Ricardo José Wilfart was a pastor and administrator in South America.
Leonard and Enid Wilkinson were missionaries to Fiji.
Williams, Alfred Henry (1889–1974) and Mabel (Donaldson) (1887–1933); later Iris (White)
Cheryl Christo Howson
A. H. Williams was a pioneer missionary, church administrator, and medical director who served the Seventh-day Adventist Church with Mabel, his first wife, a teacher and midwife, in the Southern Asia Division, and with Iris, his second wife, a midwife, in Watford, England.
Annie Mary Williams served the Seventh-day Adventist Church in various capacities, including missionary to Fiji and director of the Sabbath School Department in the New South Wales Conference.
Benjamin Jack Williams was a school and church administrator who with his wife, Ada, served the Seventh-day Adventist church in India and North America.
Cecil A. Williams and his wife, Amanda Wilma, have served as missionaries in Korea for 18 years. He served as the secretary and director of the Publishing Department, the Mission Department, the Relief Service Association, and the Religious Liberty Department of the Korean Union Mission (KUM). He also served as the president of the KUM for six years until he left for the Okinawa Mission in Japan.
Durward and Ora Williams were educators who served in America, China, and the Philippines.
Helen Williams was a pioneering minister, Bible worker, teacher, and missionary in South Africa.
Paul Williams and his wife, Dollie, served overseas as nurses and in administration roles in China and Singapore.
Gilbert Temple Wilson was a church administrator, including New Zealand Conference president.
Leland Yelland Wilson was a chemist who spent 40 years teaching in Adventist higher education, at Union College (1956-1966), Philippine Union College (1966-1974), and Loma Linda University, Riverside/La Sierra University (1974-1996).
William (Bill) Wilson was the longest serving manager of the Church’s Sanitarium Health Food Factory at Cooranbong, occupying that position for almost 30 years. During that time he worked closely with Avondale College and was very involved in community outreach in the Lake Macquarie and Newcastle districts.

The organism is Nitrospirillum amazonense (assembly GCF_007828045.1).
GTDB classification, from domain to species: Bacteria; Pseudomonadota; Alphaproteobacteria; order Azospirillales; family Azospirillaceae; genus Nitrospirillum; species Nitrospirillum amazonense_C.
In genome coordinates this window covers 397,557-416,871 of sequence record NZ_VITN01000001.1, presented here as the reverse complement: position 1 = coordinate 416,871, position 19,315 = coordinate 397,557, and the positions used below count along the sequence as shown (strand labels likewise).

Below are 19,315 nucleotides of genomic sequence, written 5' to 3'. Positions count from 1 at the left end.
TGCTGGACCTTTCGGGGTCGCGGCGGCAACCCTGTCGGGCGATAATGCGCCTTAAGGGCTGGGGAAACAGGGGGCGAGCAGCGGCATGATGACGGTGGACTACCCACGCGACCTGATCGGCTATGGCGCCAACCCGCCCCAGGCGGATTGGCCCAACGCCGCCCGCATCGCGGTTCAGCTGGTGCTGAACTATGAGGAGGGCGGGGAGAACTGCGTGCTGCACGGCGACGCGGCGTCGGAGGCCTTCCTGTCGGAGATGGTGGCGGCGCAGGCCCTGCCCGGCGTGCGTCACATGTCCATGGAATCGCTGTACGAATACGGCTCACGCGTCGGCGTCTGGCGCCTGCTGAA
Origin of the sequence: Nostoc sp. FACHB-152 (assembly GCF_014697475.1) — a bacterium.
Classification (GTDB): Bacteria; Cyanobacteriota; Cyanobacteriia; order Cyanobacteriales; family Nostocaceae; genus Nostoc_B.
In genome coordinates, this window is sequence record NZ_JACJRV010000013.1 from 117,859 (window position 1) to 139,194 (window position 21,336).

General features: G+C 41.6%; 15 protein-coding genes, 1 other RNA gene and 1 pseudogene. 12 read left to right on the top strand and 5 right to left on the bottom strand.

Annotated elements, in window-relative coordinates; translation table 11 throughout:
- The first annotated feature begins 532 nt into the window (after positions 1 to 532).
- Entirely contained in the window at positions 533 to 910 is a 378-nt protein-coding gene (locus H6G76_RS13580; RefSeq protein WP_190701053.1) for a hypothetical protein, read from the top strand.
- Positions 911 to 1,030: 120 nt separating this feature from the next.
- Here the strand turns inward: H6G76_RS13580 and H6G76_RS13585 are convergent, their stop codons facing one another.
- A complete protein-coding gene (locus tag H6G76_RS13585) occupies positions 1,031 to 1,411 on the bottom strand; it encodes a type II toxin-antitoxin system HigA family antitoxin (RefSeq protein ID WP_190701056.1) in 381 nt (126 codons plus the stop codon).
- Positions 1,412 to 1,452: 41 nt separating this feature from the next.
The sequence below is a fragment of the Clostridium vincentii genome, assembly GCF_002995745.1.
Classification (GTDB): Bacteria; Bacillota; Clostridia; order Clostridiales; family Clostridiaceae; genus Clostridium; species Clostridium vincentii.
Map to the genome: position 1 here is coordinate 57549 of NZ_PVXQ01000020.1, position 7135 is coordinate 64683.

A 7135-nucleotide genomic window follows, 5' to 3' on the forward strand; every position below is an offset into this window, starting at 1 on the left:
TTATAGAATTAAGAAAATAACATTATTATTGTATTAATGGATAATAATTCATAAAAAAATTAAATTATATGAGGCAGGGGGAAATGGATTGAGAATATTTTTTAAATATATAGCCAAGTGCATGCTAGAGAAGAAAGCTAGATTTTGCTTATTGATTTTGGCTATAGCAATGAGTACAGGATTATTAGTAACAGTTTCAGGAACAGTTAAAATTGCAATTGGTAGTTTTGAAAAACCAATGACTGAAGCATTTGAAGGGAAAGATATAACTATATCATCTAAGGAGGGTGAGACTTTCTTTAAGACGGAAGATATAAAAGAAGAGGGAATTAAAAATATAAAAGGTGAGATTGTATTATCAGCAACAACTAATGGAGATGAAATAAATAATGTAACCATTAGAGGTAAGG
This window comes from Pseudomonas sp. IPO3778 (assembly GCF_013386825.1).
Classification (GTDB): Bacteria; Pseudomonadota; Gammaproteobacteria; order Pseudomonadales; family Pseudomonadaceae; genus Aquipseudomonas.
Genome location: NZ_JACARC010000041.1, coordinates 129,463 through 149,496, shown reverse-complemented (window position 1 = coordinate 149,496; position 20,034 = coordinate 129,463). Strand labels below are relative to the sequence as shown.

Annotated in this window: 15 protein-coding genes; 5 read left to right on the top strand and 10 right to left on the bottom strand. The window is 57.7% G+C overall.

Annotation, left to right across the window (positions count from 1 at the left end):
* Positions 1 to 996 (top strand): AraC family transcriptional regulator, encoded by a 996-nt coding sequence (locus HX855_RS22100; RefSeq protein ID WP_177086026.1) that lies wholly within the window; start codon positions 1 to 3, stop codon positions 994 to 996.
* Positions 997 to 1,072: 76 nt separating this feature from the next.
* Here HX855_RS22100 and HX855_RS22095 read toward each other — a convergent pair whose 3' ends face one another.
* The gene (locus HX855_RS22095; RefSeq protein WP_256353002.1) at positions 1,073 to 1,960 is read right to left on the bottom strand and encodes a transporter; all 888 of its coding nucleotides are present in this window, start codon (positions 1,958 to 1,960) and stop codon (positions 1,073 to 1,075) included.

Abbie Winegar-Simpson, Battle Creek Sanitarium physician and American Medical Missionary College professor, did much to bring the “Battle Creek idea” of health reform to California through her work at St. Helena, Glendale, and Long Beach sanitariums.
For two decades Herbert Winslow cared for financial assets of the Seventh-day Adventist Church, first as an accountant at Pacific Press Publishing Association and later as a secretary/treasurer in the China Mission.
Charles Winter was an outstanding science teacher and microbiologist who served two mission terms in China under hazardous war conditions. He taught science at Southern Junior College and Washington Missionary College. The last thirty years of his career were at Loma Linda University, teaching and researching in the Department of Microbiology.
Joseph Wintzen, administrator, evangelist, and author, was one of the most important early leaders in the Dutch Seventh-day Adventist Church.
Wittschiebe, Charles Edward (1908–1991) and Violet Maud (Scriven) (1909–1998)
Pamela Consuegra|Claudio Consuegra
Charles and Violet Wittschiebe were educators, missionaries to China, and World War II Japanese internment camp survivors. Charles served as a religion professor at Southern Missionary College and the Seventh-day Adventist Theological Seminary, first in Washington D.C. and later Berrien Springs, MI. Charles authored three books, his best-known of which is God Invented Sex.